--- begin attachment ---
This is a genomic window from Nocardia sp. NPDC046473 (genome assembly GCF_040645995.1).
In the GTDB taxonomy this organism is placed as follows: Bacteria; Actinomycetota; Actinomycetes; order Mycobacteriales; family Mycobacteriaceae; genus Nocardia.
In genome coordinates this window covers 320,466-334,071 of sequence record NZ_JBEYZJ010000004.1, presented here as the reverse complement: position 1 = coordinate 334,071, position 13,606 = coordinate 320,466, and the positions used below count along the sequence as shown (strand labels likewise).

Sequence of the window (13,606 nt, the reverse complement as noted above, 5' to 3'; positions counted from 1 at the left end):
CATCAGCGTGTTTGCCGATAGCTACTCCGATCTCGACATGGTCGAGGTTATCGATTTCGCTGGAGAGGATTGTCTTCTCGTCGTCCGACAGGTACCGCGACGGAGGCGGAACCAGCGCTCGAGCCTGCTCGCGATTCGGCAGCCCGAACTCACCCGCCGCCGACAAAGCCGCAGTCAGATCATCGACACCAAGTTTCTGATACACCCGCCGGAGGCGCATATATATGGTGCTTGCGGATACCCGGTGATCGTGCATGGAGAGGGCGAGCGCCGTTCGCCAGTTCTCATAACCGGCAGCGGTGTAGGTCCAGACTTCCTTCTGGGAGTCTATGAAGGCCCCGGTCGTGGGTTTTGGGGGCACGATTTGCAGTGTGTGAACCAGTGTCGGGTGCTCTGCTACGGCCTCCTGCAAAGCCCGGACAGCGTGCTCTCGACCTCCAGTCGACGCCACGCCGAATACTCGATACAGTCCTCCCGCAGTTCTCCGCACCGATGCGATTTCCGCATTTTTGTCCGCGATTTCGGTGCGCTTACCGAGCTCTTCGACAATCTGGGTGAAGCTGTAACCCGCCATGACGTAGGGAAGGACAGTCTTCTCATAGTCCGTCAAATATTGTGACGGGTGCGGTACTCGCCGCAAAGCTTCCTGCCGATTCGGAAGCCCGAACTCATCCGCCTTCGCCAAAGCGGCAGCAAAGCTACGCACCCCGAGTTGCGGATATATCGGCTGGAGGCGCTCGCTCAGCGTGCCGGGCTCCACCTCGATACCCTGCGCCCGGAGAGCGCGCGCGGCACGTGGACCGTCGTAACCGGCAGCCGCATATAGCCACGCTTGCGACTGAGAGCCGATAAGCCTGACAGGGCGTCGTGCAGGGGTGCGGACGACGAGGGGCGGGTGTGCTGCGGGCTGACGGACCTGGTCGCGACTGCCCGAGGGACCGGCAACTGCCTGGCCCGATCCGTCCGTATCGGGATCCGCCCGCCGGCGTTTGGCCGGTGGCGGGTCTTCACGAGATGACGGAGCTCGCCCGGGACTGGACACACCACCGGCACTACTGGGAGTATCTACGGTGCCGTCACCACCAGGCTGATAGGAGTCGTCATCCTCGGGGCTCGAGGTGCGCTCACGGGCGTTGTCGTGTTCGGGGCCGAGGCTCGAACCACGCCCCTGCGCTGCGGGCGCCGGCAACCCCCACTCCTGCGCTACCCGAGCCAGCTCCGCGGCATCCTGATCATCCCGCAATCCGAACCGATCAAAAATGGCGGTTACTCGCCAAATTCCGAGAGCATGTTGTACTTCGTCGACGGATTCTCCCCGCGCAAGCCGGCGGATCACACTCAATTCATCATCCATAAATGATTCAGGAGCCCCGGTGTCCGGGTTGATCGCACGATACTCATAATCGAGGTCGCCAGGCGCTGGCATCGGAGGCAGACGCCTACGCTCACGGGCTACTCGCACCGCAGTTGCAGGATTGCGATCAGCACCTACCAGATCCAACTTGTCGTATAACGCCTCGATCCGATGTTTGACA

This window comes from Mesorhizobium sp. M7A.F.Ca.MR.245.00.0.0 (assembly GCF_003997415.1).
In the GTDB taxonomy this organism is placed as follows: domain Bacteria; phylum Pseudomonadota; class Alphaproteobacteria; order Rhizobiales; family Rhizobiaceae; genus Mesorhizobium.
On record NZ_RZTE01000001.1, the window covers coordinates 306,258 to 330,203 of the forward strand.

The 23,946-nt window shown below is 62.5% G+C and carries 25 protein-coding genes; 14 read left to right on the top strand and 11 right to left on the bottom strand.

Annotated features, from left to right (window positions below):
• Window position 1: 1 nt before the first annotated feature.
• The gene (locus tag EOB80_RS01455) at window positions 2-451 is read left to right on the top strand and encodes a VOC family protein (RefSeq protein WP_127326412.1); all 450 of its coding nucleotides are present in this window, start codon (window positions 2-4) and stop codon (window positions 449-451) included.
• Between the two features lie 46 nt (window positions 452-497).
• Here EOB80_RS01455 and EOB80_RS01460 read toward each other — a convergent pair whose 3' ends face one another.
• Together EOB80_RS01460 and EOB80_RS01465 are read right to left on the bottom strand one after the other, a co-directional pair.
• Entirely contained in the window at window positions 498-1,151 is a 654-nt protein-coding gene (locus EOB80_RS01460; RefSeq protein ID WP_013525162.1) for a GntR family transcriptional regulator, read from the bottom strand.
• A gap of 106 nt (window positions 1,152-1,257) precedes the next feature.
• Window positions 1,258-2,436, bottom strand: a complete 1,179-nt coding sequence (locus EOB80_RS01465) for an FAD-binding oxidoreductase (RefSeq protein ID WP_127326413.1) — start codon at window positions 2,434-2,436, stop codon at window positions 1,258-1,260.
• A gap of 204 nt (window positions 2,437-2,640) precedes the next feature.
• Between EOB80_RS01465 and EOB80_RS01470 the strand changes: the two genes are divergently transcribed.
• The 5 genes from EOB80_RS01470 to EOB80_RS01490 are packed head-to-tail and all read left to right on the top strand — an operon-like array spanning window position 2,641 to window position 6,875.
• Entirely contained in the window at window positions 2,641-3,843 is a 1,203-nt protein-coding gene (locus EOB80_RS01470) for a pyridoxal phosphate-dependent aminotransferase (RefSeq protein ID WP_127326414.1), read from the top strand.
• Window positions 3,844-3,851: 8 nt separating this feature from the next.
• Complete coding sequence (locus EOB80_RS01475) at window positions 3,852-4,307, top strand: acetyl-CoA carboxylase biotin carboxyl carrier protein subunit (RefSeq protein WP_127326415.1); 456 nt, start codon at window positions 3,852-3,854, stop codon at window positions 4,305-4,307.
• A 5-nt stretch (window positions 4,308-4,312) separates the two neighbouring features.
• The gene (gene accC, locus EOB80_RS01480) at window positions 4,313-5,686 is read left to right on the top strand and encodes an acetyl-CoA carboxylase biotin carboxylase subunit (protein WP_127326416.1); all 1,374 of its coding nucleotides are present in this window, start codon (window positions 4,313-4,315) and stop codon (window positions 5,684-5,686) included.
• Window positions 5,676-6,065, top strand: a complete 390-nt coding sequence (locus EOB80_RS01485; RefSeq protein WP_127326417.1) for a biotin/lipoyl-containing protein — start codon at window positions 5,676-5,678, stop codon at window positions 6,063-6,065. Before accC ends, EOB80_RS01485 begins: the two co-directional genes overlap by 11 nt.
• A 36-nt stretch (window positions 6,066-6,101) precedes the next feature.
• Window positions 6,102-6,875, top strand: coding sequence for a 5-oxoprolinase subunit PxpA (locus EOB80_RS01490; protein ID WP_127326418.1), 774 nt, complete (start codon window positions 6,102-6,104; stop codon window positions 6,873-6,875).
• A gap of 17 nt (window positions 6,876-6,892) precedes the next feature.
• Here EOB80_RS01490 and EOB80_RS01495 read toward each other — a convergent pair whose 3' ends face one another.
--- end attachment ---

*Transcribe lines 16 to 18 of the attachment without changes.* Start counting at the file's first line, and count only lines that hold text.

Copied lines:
• Entirely contained in the window at window positions 498-1,151 is a 654-nt protein-coding gene (locus EOB80_RS01460; RefSeq protein ID WP_013525162.1) for a GntR family transcriptional regulator, read from the bottom strand.
• A gap of 106 nt (window positions 1,152-1,257) precedes the next feature.
• Window positions 1,258-2,436, bottom strand: a complete 1,179-nt coding sequence (locus EOB80_RS01465) for an FAD-binding oxidoreductase (RefSeq protein ID WP_127326413.1) — start codon at window positions 2,434-2,436, stop codon at window positions 1,258-1,260.